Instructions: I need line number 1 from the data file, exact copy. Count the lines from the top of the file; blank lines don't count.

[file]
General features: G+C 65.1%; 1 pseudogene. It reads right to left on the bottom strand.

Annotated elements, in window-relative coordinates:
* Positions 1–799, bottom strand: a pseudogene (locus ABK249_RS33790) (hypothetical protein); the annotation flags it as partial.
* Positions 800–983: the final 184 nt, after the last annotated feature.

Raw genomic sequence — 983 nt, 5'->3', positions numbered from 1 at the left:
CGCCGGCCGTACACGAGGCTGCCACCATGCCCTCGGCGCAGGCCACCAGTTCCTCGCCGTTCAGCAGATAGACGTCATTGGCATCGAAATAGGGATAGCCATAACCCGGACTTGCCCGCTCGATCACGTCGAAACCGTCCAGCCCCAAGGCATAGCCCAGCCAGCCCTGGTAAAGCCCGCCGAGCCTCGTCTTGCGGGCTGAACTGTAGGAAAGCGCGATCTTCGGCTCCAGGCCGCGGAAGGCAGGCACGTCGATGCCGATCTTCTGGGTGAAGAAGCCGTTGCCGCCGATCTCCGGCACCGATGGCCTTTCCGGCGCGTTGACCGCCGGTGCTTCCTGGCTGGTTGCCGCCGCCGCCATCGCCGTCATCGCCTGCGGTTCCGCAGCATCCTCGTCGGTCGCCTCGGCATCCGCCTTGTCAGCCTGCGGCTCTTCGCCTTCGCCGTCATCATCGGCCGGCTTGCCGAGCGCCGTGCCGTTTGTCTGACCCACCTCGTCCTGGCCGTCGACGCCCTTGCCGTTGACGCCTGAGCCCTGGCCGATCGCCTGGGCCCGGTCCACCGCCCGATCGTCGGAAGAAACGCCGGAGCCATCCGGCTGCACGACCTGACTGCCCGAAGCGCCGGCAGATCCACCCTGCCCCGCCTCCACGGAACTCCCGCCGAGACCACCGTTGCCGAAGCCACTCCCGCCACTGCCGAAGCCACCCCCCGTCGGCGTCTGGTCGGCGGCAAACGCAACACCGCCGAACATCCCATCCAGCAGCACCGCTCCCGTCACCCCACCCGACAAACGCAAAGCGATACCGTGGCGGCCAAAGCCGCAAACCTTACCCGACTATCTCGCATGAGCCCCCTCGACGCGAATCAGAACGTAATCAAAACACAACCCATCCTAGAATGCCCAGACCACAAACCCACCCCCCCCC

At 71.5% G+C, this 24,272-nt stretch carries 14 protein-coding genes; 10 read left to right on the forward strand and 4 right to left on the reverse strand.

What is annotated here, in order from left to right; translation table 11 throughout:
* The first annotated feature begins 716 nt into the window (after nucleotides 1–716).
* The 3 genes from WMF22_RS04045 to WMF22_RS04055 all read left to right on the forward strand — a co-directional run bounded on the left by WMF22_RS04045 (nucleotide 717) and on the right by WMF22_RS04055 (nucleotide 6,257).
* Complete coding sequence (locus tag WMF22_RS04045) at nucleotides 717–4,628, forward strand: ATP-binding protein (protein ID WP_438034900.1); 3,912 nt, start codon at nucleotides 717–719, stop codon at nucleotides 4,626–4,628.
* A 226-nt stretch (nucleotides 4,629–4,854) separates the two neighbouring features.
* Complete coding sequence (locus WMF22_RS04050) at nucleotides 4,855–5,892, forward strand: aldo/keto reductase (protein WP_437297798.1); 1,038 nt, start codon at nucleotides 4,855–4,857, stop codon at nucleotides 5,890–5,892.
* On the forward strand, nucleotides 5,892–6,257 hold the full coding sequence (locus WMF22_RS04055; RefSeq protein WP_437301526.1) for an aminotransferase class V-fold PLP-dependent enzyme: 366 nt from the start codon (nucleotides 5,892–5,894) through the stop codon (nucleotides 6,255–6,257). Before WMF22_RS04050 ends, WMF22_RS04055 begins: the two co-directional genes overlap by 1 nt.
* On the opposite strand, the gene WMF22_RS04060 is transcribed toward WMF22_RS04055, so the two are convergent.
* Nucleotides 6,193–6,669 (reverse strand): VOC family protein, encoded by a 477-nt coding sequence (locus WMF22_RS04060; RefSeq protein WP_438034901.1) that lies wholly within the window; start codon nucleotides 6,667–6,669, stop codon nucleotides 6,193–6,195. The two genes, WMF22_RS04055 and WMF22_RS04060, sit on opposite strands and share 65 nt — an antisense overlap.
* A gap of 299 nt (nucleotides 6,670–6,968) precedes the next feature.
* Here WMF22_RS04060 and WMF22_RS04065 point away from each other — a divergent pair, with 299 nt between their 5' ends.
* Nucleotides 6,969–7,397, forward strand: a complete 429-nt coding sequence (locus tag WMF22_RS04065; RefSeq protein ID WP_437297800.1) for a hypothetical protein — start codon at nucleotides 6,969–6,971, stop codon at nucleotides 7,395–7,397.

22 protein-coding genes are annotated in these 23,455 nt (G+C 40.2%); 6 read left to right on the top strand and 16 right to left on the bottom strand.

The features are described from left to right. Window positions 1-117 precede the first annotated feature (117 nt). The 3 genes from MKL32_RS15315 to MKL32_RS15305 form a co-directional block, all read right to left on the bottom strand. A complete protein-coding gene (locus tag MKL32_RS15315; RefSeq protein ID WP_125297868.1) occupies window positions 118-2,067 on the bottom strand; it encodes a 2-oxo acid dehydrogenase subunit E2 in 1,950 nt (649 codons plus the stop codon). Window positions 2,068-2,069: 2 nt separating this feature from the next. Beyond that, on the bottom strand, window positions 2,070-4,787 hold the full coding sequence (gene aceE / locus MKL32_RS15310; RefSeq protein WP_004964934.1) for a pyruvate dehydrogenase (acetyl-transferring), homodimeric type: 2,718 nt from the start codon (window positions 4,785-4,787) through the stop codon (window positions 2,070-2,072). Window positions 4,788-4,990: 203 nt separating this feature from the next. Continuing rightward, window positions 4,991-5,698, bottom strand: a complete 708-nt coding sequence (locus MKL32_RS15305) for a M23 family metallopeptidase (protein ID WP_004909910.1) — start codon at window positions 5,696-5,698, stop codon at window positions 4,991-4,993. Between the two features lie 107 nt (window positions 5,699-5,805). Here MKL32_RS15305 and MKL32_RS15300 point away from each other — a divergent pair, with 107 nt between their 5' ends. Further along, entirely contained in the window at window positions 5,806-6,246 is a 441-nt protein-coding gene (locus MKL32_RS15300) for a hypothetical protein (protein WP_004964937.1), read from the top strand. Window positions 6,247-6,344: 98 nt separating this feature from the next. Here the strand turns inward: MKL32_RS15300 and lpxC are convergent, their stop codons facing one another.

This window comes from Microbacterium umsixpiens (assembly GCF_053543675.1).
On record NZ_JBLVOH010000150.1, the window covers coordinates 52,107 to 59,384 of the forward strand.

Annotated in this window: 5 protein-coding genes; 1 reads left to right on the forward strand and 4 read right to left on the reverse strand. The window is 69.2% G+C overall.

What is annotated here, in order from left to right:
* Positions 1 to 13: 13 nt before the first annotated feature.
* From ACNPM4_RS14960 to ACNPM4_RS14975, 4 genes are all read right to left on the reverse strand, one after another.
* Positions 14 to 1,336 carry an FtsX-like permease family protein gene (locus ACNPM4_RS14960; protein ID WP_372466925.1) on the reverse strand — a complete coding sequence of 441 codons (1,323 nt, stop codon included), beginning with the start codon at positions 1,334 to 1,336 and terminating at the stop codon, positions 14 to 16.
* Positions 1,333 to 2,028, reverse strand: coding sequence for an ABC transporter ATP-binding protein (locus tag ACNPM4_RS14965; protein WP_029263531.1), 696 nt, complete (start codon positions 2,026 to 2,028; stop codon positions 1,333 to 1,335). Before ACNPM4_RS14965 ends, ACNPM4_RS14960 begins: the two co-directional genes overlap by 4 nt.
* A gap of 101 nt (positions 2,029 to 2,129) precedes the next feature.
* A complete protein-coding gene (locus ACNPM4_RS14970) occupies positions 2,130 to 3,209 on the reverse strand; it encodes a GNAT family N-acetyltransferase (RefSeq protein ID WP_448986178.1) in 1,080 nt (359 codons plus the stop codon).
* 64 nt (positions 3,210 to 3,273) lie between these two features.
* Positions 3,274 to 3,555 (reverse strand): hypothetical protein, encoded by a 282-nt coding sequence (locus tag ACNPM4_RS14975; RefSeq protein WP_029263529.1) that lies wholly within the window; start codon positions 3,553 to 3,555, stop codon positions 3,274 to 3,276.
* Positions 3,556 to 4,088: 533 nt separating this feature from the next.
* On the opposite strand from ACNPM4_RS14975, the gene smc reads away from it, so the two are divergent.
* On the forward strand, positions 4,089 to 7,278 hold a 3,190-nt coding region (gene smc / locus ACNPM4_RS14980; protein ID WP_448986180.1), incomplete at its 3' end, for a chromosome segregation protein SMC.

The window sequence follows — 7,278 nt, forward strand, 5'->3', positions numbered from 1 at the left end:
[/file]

General features: G+C 65.1%; 1 pseudogene. It reads right to left on the bottom strand.